Monsanto said in a statement that is hopes the research will create new technology capable of more accurate and efficient plant breeding.
The project is intended, according to the participants, to map single nucleotide polymorphism (SNP) DNA markers in soybeans, creating a detailed molecular genetic map of the soybean that includes a large number of SNP DNA markers along with pre-existing SSR (simple sequence repeat) markers.
A SNP is a specific location along a chromosome where there is a variation in the genetic sequence. This variation can be used as a genetic marker.
Scientists often use genetic markers as a tag to identify the specific location of a genetic trait on a chromosome. By tagging the desired trait, plant breeders will be able, according to the researchers, to breed plants more efficiently and more accurately.
The collaborators plan to make the information available in Soybase, the USDA soybean genome database, and dbSNP, the national center for biotechnology information SNP database. In addition, they hope to publish the information in scientific journals, thereby opening up the data to the widest audience and encouraging plant breeders to use biotechnology.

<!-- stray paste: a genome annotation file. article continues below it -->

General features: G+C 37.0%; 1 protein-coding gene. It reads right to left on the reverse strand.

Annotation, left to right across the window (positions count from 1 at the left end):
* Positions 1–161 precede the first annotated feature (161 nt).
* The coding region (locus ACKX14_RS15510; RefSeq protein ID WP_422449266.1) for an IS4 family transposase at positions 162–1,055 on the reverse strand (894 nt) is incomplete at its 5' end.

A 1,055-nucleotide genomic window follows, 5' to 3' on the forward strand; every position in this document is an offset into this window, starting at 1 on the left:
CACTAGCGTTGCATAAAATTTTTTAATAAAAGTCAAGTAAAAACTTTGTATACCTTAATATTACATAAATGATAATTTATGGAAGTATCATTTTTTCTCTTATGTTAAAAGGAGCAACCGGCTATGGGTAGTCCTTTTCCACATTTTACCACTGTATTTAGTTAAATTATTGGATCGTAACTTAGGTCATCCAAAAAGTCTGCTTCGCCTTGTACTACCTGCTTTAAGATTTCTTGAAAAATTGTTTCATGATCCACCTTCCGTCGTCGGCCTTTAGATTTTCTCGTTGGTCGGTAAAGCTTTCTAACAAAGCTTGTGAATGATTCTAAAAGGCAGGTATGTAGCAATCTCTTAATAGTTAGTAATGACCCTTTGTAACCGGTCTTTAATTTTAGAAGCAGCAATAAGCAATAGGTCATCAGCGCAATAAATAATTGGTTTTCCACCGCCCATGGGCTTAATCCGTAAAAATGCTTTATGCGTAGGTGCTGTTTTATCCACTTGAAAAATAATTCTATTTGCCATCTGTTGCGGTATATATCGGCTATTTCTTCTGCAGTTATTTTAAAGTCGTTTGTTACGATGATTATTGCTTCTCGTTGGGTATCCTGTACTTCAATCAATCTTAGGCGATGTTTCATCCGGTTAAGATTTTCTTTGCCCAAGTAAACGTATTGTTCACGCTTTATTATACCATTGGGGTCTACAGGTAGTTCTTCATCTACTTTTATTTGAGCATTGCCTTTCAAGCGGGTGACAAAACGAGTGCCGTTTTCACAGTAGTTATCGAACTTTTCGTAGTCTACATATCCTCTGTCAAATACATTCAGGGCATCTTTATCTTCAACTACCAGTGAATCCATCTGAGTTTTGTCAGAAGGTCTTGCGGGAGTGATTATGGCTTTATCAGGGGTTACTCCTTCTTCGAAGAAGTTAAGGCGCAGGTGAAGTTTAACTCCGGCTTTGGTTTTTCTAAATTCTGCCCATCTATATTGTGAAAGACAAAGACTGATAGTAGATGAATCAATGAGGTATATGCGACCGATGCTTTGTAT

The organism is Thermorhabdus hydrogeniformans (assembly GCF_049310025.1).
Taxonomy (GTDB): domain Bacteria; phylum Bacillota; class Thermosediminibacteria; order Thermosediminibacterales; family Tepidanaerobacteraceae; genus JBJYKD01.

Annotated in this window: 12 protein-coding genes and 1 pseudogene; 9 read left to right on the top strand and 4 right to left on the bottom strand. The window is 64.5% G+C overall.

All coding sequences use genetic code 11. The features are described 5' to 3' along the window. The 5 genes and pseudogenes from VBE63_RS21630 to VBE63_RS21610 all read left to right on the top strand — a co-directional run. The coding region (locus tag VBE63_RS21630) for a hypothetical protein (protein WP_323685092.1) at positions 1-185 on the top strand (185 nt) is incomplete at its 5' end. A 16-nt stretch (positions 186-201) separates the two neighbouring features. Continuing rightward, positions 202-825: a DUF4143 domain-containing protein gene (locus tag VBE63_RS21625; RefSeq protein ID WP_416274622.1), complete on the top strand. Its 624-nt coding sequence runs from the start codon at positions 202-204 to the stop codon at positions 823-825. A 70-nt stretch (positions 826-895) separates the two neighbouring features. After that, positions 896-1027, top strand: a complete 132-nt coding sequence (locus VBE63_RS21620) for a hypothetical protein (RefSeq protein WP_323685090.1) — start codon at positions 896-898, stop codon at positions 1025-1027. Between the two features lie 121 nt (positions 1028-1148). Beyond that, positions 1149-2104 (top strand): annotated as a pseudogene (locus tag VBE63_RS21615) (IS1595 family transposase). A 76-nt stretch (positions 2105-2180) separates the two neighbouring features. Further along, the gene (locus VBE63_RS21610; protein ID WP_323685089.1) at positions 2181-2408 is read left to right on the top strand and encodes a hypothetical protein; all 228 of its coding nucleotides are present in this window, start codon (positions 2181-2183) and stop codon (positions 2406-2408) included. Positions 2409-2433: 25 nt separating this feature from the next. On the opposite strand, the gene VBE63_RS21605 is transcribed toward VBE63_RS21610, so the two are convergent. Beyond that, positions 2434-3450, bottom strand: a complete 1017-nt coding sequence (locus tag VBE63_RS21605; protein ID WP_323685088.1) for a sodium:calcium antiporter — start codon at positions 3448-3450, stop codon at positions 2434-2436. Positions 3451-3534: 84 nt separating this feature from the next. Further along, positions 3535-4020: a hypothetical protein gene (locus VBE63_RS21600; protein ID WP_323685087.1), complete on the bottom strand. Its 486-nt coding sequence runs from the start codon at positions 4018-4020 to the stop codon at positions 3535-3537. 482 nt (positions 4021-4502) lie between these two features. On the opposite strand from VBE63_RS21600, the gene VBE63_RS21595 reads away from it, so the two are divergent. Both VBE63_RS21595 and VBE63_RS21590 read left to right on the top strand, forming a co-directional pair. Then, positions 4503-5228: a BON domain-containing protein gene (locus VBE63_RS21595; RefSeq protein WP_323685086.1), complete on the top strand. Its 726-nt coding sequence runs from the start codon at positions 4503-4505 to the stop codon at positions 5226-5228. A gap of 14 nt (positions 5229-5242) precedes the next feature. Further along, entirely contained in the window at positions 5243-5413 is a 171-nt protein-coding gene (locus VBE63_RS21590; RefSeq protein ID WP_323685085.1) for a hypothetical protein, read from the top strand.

"Because all of the SNPs are located in genes, the result of the work will be a genetic map that defines 'gene-rich regions' of the soybean genome," said Perry Cregan, a USDA-ARS researcher. "It is the gene-containing regions that are of greatest interest to soybean breeders and geneticists who want to develop genetically superior soybean varieties with enhanced seed quality, greater disease resistance and superior drought tolerance and yield."
Gerald Vovis, executive vice president of Genaissance Pharmaceuticals told FoodNavigatorUSA.com: "This is just step one. We expect to get a set of very good markers, making this a highly useful tool, which is why we want to get it done in the first half of this year so that Monsanto and others can begin to use the technology."
The soybean SNPs were discovered by ARS scientists in Beltsville, Maryland and Genaissance - no stranger to working in the agricultural domain having worked on finding genetic evidence for the first case of mad cow disease and currently involved in the program to eradicate scrapie - will carry out the mapping. Monsanto, always keen to encourage the use of biotechnology, will provide the funding.
Genaissance has already started work on the project and hopes to have the information in the public domain in the next three to six months.